We can debate whether Hood can play NT or Mclendon is better suited to play DE, but until they try it we won't really know. My position is they should try it, anything they can do to make our D-line better will benefit the defense.
Btw, Keisel was a 7th. rd. draft pick, we should be seeing more from Hood as he was a #1 pick. The jury is out on Heyward because Keisel plays so well Heyward can't see the field.
Last edited by supersteeler; 01-28-2013 at 07:08 AM.
Don't forget, Keisel is sammiched between Casey and Harrison. Casey's still the only guy that must be doubled and Harrison is the only guy besides Timmons that you must block when he's coming after your QB. It frees up Keisel a lot.
Originally Posted by supersteeler
Not to take away anything from Keisel. I predicted he'd be the first 3-4 DE to get 10+ sacks a year when he became a starter. That never materialized, but he's gotten more QB pressure than anyone regularly and by a large margin.
This. While there were times that teams started out a game running successfully on Ziggy's side of the line, they never finished the game that way...
Originally Posted by Chadman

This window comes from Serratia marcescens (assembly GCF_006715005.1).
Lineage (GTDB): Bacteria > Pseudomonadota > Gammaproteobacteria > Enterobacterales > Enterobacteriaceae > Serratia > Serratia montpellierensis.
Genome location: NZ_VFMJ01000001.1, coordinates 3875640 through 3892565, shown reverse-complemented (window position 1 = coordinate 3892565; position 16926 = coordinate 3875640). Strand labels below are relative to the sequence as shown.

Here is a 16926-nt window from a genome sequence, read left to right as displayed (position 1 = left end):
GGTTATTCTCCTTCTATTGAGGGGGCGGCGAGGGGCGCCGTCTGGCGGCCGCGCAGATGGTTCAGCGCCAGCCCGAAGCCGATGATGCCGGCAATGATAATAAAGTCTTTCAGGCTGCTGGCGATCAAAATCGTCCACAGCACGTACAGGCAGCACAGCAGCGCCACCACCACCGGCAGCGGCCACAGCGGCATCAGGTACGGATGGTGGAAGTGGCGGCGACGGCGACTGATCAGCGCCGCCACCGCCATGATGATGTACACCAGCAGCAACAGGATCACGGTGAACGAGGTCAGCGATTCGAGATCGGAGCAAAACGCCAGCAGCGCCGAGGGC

Ziggy didn't come out of the game. The Steelers didn't overload that side with run support. So, what happened?
Ziggy will be fine. I think that putting him in the proverbial "phone booth" could be an even better use of his functional strength...limit the amount of space in which he is required to work...as previously mentioned, that was working well for Willie Colon when Willie was healthy...both Dwyer and Redman produced 100+ yard rushing efforts running between the tackles and behind Colon...
Colon had never played guard...before this year, he was always a tackle...
Ziggy, OTOH, played inside during his entire college career...
The running game rearely beats you in the NFL today. The passing game is much more dangerous which is why you need to optimize your DL to attack the passer not stop runners.
- Charles Harris-OLB, Missouri
- Rasul Douglas-CB, West Virginia
- Chris Godwin-WR, Penn State
- John Johnson-S, Boston College
- James Conner-RB, Pitt
- Nazair Jones-DT, North Carolina
- Garrett Sickels, DE/OLB, Penn State